The LACUNA COIL‘s name may be a staple in the Gothic metal scene, as well as being one of the most well-known heavy metal bands from Italy. However, 20 years ago, they were still very much on the rise, with hit albums like “Comalies” (2002) and “Karmacode” (2006) still to come. Today, we look back on their second album, “Unleashed Memories,” which was released on this day in 2001, to see how much the band has changed throughout their impressive history.
Alongside having some of LACUNA COIL‘s earliest best tracks, “Unleashed Memories” was also the moment the band’s original line-up was completed, as it was the first record to include Marco “Maus” Biatti on lead guitar. It is also depictive of a rather different sound than LC are known for these days, as there aren’t a lot of speedy, hard-hitting, radio-friendly tracks; rather, the album chooses to take its time and have a bit more of an ambient feel to it. Vocalist Cristina Scabbia strongly shows why she is a legend, with her vocal soloing and the echoing, eerie quality in her voice are what really draws the listener into the album, paving the way for more interesting sounds to pop out. Contrasting this are the vocals by Andrea Ferro, who has always had good chemistry trading vocals with Scabbia, but his voice was not nearly as powerful in 2001 as it is now.
The album opens with “Heir of a Dying Day,” which sets a fairly steady pace in which the rest of the album follows. Marco Coti Zelati proves himself to be a stylish bassist and a creative songwriter, clearly in the early stages of finding his sound, which again, develops very well in the albums that come. “Unleashed Memories,” as the band’s sophomore effort, is like the prequel to their best era, running from about 2002-2007 (I’d argue 2009, but we’ll save that for another anniversary, perhaps). Some of the album’s highlights include, naturally, their native language piece, “Senzafine,” and a song that would later go on to share a name with one of LACUNA COIL‘s biggest event in London, “1.19”; The former has an intoxicating melody and incredible Italian vocals, while the later takes a slightly more alternative approach and has a mesmerizing chorus.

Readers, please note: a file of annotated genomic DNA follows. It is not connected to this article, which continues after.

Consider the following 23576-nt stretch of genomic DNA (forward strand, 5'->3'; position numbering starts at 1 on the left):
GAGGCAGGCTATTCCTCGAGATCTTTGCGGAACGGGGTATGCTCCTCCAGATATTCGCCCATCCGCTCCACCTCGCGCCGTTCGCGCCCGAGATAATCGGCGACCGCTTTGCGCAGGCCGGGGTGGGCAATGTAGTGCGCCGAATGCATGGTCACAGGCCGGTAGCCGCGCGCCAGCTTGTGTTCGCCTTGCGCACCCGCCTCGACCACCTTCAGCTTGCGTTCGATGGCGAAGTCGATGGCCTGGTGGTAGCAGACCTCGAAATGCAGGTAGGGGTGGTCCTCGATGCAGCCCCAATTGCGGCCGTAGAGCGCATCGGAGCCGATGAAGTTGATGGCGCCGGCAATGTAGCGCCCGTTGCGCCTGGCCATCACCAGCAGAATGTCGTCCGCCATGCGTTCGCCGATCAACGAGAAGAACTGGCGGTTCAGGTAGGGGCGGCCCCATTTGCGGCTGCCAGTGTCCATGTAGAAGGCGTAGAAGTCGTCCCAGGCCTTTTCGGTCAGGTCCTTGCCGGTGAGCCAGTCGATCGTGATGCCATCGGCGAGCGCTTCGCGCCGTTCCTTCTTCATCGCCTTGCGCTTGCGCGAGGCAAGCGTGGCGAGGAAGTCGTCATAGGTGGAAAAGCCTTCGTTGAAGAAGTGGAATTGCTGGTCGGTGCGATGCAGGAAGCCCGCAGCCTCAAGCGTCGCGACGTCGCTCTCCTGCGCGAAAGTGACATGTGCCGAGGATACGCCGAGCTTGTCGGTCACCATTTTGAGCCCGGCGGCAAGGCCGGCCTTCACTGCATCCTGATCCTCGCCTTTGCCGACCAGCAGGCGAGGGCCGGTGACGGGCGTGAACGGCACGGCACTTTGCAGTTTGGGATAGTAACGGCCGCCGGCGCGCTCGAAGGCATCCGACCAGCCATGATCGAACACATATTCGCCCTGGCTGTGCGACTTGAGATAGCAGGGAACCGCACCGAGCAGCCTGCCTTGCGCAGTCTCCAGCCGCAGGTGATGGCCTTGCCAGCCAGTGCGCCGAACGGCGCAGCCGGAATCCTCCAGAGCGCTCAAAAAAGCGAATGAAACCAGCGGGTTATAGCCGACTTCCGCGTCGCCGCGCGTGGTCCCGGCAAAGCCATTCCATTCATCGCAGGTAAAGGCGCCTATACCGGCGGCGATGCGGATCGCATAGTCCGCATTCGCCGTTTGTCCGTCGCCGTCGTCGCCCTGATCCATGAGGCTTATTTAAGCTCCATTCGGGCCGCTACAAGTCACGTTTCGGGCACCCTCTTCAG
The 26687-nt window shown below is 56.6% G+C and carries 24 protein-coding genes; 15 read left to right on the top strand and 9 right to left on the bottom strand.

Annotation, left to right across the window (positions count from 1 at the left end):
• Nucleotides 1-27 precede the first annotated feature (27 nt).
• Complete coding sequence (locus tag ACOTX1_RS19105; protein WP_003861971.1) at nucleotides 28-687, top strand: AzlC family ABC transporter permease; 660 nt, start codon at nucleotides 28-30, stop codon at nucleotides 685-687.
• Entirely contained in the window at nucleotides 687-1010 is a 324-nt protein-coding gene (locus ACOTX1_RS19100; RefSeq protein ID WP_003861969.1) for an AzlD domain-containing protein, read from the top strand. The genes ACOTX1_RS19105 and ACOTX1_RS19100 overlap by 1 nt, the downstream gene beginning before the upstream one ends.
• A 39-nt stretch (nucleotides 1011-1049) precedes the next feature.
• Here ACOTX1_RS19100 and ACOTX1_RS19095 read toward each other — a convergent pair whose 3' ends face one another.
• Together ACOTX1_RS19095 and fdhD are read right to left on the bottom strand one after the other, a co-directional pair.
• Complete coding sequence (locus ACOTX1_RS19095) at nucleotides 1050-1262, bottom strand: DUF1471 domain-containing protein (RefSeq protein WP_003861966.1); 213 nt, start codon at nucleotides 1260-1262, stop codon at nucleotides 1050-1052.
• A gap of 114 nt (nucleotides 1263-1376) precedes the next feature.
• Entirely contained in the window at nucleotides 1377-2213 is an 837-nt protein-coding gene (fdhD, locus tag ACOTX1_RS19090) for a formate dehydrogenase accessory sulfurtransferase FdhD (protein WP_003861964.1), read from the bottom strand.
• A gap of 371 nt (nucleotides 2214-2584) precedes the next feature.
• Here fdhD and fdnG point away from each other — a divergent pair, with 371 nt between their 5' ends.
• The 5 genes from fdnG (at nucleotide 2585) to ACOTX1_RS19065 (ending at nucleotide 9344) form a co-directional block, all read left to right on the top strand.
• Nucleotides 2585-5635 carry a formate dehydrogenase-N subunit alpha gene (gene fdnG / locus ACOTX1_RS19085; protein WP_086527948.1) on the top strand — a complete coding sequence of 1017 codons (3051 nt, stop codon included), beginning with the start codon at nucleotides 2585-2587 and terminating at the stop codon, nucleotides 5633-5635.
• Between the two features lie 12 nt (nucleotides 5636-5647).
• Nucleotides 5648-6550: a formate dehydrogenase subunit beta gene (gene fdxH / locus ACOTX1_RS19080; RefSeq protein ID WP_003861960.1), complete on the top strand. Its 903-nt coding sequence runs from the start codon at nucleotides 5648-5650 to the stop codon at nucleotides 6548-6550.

Though this album doesn’t necessarily have many of the band’s best hits, it did solidify Scabbia as a unique voice in the scene that, to this day, remains quite unique (at least as far as my familiarity reaches); I simply don’t know anyone else who sings the way she does, and I wouldn’t hate it if she’d dip back into this sound a bit. Admittedly, for me personally, this album as a whole lacks a bit of dynamic charge to help differentiate a lot of the tracks from one another, making it a bit of a back-ground album more than an active-listening album, yet as their second full-length release, it shows off a lot of what the band had to offer. Ultimately, this album proves to be one that perhaps doesn’t stay on the regular rotation but definitely is nice to return to from time-to-time.
- Heir of a Dying Day
- To Live Is to Hide
- When a Dead Man Walks
- Cold Heritage
- Distant Sun
- A Current Obsession
- Wave of Anguish
- Andrea Ferro – male vocals
- Cristina Scabbia – female vocals
- Marco “Maus” Biazzi – lead guitar
- Cristiano “Pizza” Migliore – rhythm guitar
- Marco Coti Zelati – bass, keyboards
- Cristiano “CriZ” Mozzati – drums, percussion
Century Media Records